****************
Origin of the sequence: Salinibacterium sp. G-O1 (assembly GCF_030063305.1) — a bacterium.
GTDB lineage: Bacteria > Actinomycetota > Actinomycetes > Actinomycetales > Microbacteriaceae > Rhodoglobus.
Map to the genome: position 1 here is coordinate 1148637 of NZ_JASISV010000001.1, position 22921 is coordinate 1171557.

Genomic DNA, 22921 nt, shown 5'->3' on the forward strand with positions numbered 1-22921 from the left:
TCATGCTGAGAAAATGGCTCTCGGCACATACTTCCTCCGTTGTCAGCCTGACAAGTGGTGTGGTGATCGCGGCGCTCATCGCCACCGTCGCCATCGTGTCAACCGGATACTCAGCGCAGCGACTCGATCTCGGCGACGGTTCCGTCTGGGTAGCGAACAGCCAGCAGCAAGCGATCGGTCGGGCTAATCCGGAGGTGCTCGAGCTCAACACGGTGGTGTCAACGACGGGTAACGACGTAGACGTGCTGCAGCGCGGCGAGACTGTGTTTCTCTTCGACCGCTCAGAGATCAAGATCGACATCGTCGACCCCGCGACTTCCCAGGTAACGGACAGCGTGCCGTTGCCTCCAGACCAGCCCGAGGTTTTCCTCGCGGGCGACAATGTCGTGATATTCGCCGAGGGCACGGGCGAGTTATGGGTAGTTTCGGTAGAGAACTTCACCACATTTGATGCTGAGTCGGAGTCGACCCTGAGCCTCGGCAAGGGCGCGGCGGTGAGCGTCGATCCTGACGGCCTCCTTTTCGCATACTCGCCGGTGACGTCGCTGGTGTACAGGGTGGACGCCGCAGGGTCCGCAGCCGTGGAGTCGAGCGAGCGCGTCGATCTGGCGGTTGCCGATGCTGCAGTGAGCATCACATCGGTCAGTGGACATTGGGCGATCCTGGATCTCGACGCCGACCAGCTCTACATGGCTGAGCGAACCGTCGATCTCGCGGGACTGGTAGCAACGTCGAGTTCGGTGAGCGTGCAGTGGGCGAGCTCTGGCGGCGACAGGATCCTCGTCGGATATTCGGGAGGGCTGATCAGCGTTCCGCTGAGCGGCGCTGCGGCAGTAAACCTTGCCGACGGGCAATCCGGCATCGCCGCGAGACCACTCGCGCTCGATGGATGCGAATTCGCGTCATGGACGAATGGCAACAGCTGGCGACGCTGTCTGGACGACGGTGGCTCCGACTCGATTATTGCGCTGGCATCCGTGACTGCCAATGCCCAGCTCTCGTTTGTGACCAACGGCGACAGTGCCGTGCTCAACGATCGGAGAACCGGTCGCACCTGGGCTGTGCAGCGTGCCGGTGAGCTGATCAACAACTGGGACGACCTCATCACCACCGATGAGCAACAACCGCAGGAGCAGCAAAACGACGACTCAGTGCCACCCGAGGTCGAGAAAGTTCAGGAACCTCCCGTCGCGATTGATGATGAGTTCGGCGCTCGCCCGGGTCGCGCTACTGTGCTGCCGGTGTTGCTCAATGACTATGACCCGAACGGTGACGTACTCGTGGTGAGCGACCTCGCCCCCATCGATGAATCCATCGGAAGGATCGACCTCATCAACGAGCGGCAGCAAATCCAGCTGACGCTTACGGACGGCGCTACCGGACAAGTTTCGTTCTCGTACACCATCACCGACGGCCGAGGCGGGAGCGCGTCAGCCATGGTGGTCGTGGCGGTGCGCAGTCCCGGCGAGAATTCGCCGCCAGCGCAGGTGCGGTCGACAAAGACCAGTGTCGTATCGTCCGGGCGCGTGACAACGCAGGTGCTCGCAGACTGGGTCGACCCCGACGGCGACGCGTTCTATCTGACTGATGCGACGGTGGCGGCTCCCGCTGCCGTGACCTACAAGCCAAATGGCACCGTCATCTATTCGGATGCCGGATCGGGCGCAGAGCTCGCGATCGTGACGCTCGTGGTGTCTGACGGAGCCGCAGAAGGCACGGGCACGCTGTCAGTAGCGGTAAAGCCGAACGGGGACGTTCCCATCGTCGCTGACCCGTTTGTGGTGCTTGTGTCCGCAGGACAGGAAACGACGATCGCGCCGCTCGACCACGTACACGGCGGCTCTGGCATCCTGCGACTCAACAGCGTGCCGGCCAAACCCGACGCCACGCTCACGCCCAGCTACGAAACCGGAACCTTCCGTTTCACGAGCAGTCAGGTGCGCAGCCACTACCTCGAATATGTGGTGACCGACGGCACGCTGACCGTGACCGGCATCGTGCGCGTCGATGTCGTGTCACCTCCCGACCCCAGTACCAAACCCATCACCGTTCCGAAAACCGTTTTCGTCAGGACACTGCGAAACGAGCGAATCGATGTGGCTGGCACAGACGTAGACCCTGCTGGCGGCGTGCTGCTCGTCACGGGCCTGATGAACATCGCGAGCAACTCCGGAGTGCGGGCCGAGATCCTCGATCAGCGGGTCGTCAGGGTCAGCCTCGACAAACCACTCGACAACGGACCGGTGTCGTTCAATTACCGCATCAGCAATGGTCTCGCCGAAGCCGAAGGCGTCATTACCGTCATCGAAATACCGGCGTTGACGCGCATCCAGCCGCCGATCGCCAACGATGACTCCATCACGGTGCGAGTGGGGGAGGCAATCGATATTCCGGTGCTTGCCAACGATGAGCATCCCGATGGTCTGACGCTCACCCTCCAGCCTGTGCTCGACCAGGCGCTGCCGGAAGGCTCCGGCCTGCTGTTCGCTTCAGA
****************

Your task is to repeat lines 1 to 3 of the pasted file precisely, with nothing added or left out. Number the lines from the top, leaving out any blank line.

Origin of the sequence: Salinibacterium sp. G-O1 (assembly GCF_030063305.1) — a bacterium.
GTDB lineage: Bacteria > Actinomycetota > Actinomycetes > Actinomycetales > Microbacteriaceae > Rhodoglobus.
Map to the genome: position 1 here is coordinate 1148637 of NZ_JASISV010000001.1, position 22921 is coordinate 1171557.